Tuesday, December 17, 2019
Ontario joins BC's opioid class action fraud
CBC is reporting that "Ontario is joining five other provinces in a class-action lawsuit against dozens of opioid manufacturers. The province passed legislation late Wednesday allowing it to join the British Columbia-led suit, which alleges that drug manufacturers falsely marketed opioids as less addictive than other pain drugs."
This is ridiculous. The problem isn't Perdue or Sackler, the problem is us. We are promoting addition through harm reduction and the refusal to enforce the law. Pharmaceutical companies make pain killers. I don't think many of us would like to attend the hospital with chronic pain or under go surgery without pain killers. Ottawa and BC are promoting addiction through lethal injection sites and the abandonment of the Four Pillar program. When you refuse to enforce the law you become criminally culpable for the lawlessness you create.
Natural blaze is reporting that "An affiliate of the U.S.-based pharmaceutical company that brought us OxyContin, the blockbuster painkiller blamed for propelling opiate addiction to epidemic proportions, is now seeking to cash in by selling the cure to overdosing on the same drug. While Purdue Pharma, the major pharma firm owned by the notorious Sackler family, is engulfed in a tidal wave of negative public opinion and lawsuits across the United States, its overseas affiliate Mundipharma has quietly expanded across the globe in a bid to monopolize the market for treating opioid overdoses, the Associated Press reports."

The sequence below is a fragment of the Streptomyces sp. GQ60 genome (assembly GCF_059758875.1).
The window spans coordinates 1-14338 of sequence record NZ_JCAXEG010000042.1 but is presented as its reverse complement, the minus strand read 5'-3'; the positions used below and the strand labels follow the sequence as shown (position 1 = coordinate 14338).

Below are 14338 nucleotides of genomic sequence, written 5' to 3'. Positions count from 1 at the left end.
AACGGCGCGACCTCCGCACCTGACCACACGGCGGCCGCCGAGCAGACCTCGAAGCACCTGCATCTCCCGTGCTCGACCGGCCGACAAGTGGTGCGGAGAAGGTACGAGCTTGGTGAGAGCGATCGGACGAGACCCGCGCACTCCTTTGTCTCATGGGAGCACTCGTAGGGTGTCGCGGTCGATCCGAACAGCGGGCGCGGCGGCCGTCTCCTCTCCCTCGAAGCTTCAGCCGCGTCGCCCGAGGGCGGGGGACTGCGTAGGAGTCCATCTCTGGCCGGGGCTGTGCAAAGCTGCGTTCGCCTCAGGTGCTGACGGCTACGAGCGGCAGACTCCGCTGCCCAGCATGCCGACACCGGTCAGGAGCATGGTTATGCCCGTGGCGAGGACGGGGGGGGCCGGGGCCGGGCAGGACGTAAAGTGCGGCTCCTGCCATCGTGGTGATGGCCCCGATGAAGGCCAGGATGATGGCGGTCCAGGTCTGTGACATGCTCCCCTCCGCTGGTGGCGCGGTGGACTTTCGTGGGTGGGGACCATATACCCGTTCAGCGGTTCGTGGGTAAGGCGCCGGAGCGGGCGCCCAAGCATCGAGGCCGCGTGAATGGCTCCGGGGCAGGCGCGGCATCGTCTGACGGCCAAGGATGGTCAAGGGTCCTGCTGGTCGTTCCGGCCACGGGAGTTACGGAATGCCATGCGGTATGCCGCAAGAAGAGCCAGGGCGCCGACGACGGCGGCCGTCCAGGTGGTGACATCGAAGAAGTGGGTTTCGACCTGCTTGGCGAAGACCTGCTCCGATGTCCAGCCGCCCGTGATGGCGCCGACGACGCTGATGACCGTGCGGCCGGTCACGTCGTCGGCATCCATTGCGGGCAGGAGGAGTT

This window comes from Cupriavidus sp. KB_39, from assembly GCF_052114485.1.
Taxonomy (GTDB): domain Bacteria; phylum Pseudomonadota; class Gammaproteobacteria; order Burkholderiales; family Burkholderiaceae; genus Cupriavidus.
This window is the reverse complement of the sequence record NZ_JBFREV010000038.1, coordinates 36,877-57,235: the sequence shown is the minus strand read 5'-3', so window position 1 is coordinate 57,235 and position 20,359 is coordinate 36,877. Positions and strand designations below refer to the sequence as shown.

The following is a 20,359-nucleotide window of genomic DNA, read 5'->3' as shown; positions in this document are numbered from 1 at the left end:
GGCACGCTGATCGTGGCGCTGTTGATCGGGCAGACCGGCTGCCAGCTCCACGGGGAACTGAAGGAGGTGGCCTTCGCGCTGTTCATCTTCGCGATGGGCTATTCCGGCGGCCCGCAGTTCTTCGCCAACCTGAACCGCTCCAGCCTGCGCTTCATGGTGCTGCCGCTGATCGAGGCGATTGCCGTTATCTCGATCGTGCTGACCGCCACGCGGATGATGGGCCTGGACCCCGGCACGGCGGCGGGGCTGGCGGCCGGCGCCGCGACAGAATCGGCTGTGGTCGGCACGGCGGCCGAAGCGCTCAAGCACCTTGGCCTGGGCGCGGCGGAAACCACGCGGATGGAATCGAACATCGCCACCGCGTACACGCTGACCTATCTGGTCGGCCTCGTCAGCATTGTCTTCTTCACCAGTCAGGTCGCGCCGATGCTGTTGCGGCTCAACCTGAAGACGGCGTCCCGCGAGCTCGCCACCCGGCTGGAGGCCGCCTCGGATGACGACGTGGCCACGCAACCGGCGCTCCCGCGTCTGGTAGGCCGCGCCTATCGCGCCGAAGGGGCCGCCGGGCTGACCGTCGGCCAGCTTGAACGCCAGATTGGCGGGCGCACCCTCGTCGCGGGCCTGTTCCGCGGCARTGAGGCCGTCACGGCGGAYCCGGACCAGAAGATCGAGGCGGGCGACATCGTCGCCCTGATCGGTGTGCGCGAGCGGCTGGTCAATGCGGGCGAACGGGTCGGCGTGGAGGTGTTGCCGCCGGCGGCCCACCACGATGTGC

"Mundipharma’s flagship product is a naloxone nasal spray called Nyxoid, which recently received approval from regulators in Europe, Australa, and New Zealand. The company’s European division has attempted to present the antidote as an important option for combating heroin overdoses, which remains a leading cause of overdose deaths across European countries." In this case, the government needs to sue itself.
"Even as an epidemic of painkiller abuse was blamed for record numbers of overdoses and reduced life expectancy, the nation’s largest opioid distributors, their subsidiaries, and employees gave more than $23 million in campaign contributions to federal candidates over the last decade."